That 4,500 square foot tri-level home with a giant backyard was great for 30 years, but now you have decided to downsize, and you are faced with relocating to a tiny-feeling 900 square foot studio apartment in a high-rise. You’ve done your research about the move, and you have diligently reduced the amount of your belongings through a garage sale, an estate sale, Craigslist postings and finally just giving stuff away. You luckily have enough money to have your move professionally handled from packing to loading, traveling and delivery, and finally to unpacking and set-up. You’ve made all of the arrangements for utility shut off at your home and service restoration at your apartment, and you’re sure that glitches will be kept to a minimum.
You love the new, smaller city you are moving to, maybe a place with affordable rent like Champaign, Illinois, and you really like the condo you have purchased and the surrounding complex, but one problem that you haven’t yet solved is exactly how to make your newly chosen space feel larger. Don’t worry about that any longer, because following are some great interior design tips.
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You have watched enough DIY cable shows to know that paint is an excellent and relatively inexpensive way to radically change apartment design aspects. So, let’s cover two basics here—walls and ceilings.
You may already know that white is the way to go for walls in a smaller space. And we mean white—not some leftover paint with a grayish cast that will make your rooms dingy, dark, and smaller. Use a good quality bright white paint for all walls, and you will instantly see how this will open up your space.
For ceilings, however, we are going to get counter-intuitive, and we suggest that you paint ceilings with a rich, dark blue or maroon paint. You’ll be amazed at how this produces instant depth and makes each room look considerably larger. Try it, and if you don’t like the effect, you can always paint over it.
Also Read : 7 Interior Design Tips for a Cozy Winter
Smoke and Mirrors
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OK, forget about the smoke part, but seriously consider some floor to ceiling mirrors. Think about when you were a little kid and went to that fancy restaurant where it looked like there was a huge room that never ended as it was seemingly filled with hundreds of diners like you. Your mom had to explain that the people in that room were reflected in a floor to ceiling mirror, but the illusion of space was considerable. We’re not saying to cover all of your walls with mirrors, but strategically placed reflective devices will make your small space look bigger.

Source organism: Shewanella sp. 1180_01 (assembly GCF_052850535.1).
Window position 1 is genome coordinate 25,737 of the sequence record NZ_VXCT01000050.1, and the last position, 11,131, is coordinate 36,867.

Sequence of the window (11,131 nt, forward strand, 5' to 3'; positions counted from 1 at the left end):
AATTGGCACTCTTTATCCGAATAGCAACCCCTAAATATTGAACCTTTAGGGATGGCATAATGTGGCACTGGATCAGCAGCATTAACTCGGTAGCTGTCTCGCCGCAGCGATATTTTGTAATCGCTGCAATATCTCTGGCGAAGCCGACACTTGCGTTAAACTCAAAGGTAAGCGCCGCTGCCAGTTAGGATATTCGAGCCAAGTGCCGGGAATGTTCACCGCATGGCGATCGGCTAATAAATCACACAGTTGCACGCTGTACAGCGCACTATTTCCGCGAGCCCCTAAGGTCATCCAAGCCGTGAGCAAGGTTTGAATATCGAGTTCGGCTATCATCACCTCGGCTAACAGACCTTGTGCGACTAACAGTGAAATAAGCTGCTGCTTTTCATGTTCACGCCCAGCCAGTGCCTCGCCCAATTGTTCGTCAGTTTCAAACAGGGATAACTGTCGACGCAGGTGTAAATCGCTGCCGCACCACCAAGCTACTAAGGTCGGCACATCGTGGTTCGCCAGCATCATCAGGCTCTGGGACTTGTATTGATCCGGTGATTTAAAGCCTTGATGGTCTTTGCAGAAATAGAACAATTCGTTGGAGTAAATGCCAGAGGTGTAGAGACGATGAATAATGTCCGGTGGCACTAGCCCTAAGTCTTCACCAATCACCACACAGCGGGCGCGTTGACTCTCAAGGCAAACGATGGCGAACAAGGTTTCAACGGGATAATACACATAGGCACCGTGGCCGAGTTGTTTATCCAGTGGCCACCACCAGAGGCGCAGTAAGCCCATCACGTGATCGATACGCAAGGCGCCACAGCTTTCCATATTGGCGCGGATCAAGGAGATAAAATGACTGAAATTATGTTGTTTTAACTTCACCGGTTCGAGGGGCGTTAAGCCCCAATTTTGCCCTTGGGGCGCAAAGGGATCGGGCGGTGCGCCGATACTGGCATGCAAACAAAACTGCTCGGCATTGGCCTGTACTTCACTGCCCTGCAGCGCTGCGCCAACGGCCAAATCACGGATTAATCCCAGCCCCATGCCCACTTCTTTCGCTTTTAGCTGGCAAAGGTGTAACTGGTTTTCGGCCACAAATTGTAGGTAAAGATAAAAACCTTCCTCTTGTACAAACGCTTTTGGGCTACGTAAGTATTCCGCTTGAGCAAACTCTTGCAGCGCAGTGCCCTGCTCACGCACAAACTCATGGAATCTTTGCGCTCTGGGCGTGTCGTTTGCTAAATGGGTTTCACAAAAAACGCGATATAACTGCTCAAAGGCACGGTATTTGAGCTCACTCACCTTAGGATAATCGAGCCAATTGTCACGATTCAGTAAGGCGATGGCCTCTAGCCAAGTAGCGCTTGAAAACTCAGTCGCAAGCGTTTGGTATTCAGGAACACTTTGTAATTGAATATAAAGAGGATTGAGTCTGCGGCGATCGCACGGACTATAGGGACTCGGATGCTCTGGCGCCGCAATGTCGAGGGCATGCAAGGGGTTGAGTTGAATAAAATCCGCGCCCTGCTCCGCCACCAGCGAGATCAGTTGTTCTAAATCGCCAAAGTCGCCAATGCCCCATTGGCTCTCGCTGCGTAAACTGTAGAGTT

Respect the Light
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Natural light is your friend, and darkness and shadows are your enemy. Simply, don’t cover windows with furniture or window treatments that can’t be altered to allow the natural light in. If you have the luxury of a lot of openings to the outside, diligently try to leave them alone and unencumbered with large chairs, desks, and other pieces of formidable furniture.
Keep it Away from the Walls
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Your first inclination may be a linear one, and you may think that the best way to create space is to leave an area as uncluttered as possible. That’s a good thought, but it doesn’t mean that you should push everything against the walls to create more room in the center of a space.
Another counter-intuitive idea here is to move everything at last three inches from the walls. Yes, your center space will technically be a little smaller, but by keeping things from butting directly against walls, you will create a feeling of airiness and flow, and your eye will see space instead of a lot of pieces geometrically jammed against walls. This reminds us of an art gallery where a single chair is placed in the center of a platform, and the viewers instantly see space instead of just the object.
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Finally, search out usable furniture that serves more than one purpose. Think bed frames with drawers and ironing boards that disappear in closets like those you may have seen in old cartoons.
If you are moving from a large home which was the first you ever purchased on a contract for deed agreement in your early-20s to a studio apartment, space can be a challenge, but with some thoughtful planning, you can make your smaller quarters feel a lot bigger and more comfortable.